Also receiving some backstory (albeit only a small bit) is Dr. Alana Bloom. Up until now, Bloom has mainly existed to monitor Will and provide a link to Hannibal’s past. However, while helping Hannibal prep for dinner, we learn that trainees often think she and Will are embroiled in a tawdry affair - much like they used to think about her and Hannibal (although, as she points out, Hannibal was in fact involved in an affair at that time, just not with her). Bloom also lets slip that it was lucky she was interviewing PhD students for Hannibal the week Miriam Lass disappeared, as both she and Lass were working on leads in the Ripper case. Does this mean that Hannibal was aware they were getting close to discovering him and he intentionally protected Bloom by taking her off the case for the week? We need to continue to get to know Bloom, lest the show fall into the trap so many male-fronted dramas make: allowing female characters to lack depth and serve only as damsels in distress or as the impediment for the male character in reaching his goal.
Finally, I still have some worry about the show delving fully into the Ripper storyline this quickly, as it means time is rapidly ticking away on Hannibal’s freedom. While the show can certainly continue with Hannibal behind bars (and should it get a second season, I am becoming more convinced it will have to do so, as there is only so much of the chase we can watch before becoming bored), how long will a show about Will asking for Hannibal’s help solving cases be interesting - particularly since the show is called “Hannibal” and not “Will Graham”?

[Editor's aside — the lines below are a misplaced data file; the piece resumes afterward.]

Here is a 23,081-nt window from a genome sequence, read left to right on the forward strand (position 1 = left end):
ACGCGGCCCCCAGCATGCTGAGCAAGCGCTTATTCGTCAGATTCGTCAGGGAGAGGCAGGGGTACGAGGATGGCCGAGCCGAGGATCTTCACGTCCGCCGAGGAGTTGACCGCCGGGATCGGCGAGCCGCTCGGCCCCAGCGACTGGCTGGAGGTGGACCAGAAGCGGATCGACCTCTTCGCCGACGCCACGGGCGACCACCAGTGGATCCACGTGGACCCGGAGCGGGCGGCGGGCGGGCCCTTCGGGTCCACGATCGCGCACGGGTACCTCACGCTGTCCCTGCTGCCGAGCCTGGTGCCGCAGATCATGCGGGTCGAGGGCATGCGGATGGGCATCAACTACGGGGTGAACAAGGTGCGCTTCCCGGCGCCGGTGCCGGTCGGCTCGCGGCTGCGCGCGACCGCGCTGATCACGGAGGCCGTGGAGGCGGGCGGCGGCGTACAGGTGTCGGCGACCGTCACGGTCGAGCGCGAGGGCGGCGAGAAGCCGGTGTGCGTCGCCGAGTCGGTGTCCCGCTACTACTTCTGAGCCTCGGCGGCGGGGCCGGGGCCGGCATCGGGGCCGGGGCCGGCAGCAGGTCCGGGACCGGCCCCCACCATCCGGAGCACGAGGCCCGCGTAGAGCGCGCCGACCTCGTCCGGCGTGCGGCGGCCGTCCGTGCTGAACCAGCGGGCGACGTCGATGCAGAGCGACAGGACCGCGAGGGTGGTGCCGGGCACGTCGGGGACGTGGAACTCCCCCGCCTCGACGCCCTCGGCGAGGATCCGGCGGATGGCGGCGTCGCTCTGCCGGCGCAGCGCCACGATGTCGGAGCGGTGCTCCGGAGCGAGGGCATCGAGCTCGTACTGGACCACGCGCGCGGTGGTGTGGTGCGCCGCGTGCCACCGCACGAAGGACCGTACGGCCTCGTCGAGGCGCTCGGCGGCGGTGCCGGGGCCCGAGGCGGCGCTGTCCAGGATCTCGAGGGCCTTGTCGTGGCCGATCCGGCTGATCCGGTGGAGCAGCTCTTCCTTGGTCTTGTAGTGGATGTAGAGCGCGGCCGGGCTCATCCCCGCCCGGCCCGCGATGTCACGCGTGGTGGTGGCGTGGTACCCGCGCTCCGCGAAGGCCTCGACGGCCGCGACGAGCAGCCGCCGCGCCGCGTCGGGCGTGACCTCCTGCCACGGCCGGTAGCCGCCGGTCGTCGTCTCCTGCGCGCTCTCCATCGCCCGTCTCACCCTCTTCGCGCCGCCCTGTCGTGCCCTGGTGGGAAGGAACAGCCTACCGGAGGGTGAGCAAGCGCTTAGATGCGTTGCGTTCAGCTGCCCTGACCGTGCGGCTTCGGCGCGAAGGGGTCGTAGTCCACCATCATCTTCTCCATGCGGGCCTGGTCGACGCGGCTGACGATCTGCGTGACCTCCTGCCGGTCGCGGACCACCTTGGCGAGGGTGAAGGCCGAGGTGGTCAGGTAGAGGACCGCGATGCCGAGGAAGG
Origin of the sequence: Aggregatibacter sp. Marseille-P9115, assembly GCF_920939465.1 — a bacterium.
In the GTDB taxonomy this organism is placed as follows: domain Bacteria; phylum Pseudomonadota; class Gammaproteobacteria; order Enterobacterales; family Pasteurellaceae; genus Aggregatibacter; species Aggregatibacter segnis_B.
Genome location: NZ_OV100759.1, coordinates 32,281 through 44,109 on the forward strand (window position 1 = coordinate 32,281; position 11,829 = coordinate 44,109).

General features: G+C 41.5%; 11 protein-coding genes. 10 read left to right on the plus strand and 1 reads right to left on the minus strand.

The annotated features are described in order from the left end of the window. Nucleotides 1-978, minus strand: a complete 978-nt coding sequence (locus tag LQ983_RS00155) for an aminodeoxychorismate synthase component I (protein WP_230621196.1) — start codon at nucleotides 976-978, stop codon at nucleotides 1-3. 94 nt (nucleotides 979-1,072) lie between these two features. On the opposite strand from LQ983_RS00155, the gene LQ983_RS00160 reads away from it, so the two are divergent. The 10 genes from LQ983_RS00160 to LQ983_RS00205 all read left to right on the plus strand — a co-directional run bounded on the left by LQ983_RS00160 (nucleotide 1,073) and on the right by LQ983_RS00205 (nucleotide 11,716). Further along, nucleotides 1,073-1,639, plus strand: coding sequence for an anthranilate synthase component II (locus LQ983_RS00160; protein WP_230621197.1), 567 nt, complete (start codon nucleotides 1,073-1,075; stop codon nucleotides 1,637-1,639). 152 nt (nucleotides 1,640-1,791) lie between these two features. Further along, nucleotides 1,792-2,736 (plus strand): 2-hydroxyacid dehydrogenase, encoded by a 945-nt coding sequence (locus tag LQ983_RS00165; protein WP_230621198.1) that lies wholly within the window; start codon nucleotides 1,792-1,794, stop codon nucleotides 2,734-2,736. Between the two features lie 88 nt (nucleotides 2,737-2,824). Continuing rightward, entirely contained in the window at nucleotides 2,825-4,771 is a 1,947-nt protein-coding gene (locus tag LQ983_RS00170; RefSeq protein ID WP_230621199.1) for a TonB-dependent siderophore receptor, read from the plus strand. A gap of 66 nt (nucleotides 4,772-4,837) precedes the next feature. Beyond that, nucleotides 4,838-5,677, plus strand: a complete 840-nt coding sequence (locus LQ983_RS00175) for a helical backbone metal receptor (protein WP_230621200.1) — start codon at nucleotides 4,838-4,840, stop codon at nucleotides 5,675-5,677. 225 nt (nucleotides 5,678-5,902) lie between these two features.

-- We finally see Abigail Hobbs again, even if it is only in Will’s dream. Are we going to have some resolution to her story, or was that covered in the missing fourth episode (beyond the scenes released online)?
-- It is nice to see Hannibal enjoying the opera, especially since it continues to factor heavily throughout Thomas Harris’s books.
-- Based on next week’s previews, Franklin’s friend from the opera (Lance? Tobias?) is up to no good - which was readily apparent from his one scene this episode.
-- So far that show has done an excellent job of walking the line between Hannibal outsmarting the FBI and Will figuring out who he is.
-- I’m officially sick of the FBI techs. They add very little to the story - they could simply be generic characters that add a few technical clues for each case, and they take away time we could be spending with characters we care about. I’m hoping they are ditched next year (if not sooner).
-- Love seeing Ellen Greene (Mrs. Komeda, the friend at the opera). I’m hoping she returns in the future - and not as a course at one of Hannibal’s dinners.
-- While I’m glad that Jack has a stake in the Ripper case and now has some focus as a character, I’m worried he’s going to turn into Captain Ahab. I’m hoping the case doesn’t become too all consuming, especially with the character already emotionally tapped out with his wife’s cancer.